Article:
One of the Norocans stood out of his aisle, cutting Aithera's speech. He had dark grey hair and a sculpted body that was impressive for an aged man. "You mean to say that a Pietoni will lead us? A dirty land walker will lead us gerii? Brethren, do you not see the shame of this system we live under? We, Ingerii, do not need to bow to a Pietoni. Never will we bow to those that should bow to us." The man looked from each of his comrades, the Norocans nodding along with his words. Then he turned to Aithera. "My Queen, you come from both royal and angelic blood. Do not make the mistake of treating this topic lightly. You'll make an enemy of Noroca if you let this filth walk among us. We were meant to soar, my Queen, not kneel."
          Aithera smiled at the fanatical. "What is your name, good citizen of Noroca?"
          "Gwynfor of House Atwood-Noroca." He bowed slightly to Aithera.
          She had heard of the Atwood-Noroca family, the ones that rule the City since the Atwoods left. They were blood related to the Atwoods, gaining their status and power from that. They changed their names to distinguish themselves from Aithera's bloodline. "Gwynfor, may I tell you why the option of a Guardian is not only the right choice, but a good choice for the Wind Fay?"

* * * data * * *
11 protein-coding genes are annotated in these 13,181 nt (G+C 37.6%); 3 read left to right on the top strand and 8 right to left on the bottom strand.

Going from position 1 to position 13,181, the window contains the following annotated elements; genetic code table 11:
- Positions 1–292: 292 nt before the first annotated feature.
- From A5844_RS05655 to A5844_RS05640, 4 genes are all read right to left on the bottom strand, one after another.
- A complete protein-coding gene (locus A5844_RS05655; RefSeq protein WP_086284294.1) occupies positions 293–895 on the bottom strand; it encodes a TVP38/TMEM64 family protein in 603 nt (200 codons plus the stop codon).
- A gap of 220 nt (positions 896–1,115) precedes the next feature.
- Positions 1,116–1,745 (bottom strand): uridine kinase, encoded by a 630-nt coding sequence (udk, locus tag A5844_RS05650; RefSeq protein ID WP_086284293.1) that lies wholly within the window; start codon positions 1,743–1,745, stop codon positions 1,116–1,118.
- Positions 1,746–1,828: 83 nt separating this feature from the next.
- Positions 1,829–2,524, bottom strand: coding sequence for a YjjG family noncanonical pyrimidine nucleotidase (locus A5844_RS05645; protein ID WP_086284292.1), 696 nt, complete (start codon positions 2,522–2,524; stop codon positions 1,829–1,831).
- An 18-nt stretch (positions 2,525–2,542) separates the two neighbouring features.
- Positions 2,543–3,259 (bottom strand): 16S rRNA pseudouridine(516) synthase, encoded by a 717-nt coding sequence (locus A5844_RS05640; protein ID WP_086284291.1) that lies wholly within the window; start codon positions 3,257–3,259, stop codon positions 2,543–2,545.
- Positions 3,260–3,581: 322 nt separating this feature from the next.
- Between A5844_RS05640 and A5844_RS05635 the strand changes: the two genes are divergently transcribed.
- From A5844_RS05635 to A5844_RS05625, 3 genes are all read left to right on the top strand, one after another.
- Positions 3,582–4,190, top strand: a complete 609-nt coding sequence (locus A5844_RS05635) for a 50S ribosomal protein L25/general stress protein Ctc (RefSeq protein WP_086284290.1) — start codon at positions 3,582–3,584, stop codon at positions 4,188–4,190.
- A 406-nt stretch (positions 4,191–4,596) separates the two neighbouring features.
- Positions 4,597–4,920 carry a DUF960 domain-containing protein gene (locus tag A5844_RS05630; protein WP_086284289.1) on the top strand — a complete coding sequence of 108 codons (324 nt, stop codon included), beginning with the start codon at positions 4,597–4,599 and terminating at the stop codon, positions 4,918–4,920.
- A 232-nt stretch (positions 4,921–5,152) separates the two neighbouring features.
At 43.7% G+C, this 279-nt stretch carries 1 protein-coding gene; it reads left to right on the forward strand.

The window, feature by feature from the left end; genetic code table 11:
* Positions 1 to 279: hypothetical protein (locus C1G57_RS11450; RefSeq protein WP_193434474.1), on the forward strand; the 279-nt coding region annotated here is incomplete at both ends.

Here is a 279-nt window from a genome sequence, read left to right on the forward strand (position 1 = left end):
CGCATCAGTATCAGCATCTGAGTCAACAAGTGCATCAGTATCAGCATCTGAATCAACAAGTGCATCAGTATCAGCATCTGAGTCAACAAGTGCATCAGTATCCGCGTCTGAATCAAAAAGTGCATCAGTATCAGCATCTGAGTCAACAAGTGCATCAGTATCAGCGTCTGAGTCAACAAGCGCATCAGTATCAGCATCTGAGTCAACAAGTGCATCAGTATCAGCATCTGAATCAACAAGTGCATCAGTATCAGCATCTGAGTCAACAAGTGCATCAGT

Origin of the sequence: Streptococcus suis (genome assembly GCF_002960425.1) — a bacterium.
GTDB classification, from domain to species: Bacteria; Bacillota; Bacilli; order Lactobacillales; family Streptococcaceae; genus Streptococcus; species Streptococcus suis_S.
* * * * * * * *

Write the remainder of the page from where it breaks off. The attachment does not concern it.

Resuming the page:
Gwynfor gritted his teeth but nodded. He couldn't out right disobey her without losing his status, and head, if Aithera felt like it. His interruption of her speech was enough to imprison him.
          "The Windy Mountains of Zephyria are cold and intolerable. The soil here is difficult to farm, the livestock are smaller, and the weather is tough year-round. We've stayed alive so far from the help of Cedat and the Omni farms, but that well will someday run dry. So, with those reasons, we've imported much of our stocks and supplies since the Sacred Allegiance. But with a Guardian, that can change.